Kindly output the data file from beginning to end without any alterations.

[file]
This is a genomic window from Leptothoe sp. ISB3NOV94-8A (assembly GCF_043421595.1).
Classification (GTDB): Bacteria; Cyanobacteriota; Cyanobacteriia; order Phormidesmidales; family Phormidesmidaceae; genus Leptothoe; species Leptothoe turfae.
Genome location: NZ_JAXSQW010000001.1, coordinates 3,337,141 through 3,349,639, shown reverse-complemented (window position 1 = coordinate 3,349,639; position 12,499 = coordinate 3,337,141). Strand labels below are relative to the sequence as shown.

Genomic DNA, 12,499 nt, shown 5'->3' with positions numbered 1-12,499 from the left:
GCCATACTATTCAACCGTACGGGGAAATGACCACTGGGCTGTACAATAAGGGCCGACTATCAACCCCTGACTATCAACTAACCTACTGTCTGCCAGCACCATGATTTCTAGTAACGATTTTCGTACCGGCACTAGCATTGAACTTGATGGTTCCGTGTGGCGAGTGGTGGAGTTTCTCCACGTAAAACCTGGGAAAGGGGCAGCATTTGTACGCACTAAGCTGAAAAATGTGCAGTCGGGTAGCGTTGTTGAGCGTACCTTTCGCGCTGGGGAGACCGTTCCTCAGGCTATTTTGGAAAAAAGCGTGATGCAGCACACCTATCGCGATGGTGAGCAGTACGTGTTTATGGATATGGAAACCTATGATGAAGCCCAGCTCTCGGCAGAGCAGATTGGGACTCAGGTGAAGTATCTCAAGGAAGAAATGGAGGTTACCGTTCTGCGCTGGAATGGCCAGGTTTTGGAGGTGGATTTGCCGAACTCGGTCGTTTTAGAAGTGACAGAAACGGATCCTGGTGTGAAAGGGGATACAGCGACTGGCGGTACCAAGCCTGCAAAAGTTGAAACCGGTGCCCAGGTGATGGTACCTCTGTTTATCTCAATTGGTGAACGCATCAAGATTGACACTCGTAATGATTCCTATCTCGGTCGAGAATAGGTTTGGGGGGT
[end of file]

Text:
This is a genomic window from Leptothoe sp. ISB3NOV94-8A (assembly GCF_043421595.1).
Classification (GTDB): Bacteria; Cyanobacteriota; Cyanobacteriia; order Phormidesmidales; family Phormidesmidaceae; genus Leptothoe; species Leptothoe turfae.
Genome location: NZ_JAXSQW010000001.1, coordinates 3,337,141 through 3,349,639, shown reverse-complemented (window position 1 = coordinate 3,349,639; position 12,499 = coordinate 3,337,141). Strand labels below are relative to the sequence as shown.

Genomic DNA, 12,499 nt, shown 5'->3' with positions numbered 1-12,499 from the left:
GCCATACTATTCAACCGTACGGGGAAATGACCACTGGGCTGTACAATAAGGGCCGACTATCAACCCCTGACTATCAACTAACCTACTGTCTGCCAGCACCATGATTTCTAGTAACGATTTTCGTACCGGCACTAGCATTGAACTTGATGGTTCCGTGTGGCGAGTGGTGGAGTTTCTCCACGTAAAACCTGGGAAAGGGGCAGCATTTGTACGCACTAAGCTGAAAAATGTGCAGTCGGGTAGCGTTGTTGAGCGTACCTTTCGCGCTGGGGAGACCGTTCCTCAGGCTATTTTGGAAAAAAGCGTGATGCAGCACACCTATCGCGATGGTGAGCAGTACGTGTTTATGGATATGGAAACCTATGATGAAGCCCAGCTCTCGGCAGAGCAGATTGGGACTCAGGTGAAGTATCTCAAGGAAGAAATGGAGGTTACCGTTCTGCGCTGGAATGGCCAGGTTTTGGAGGTGGATTTGCCGAACTCGGTCGTTTTAGAAGTGACAGAAACGGATCCTGGTGTGAAAGGGGATACAGCGACTGGCGGTACCAAGCCTGCAAAAGTTGAAACCGGTGCCCAGGTGATGGTACCTCTGTTTATCTCAATTGGTGAACGCATCAAGATTGACACTCGTAATGATTCCTATCTCGGTCGAGAATAGGTTTGGGGGGT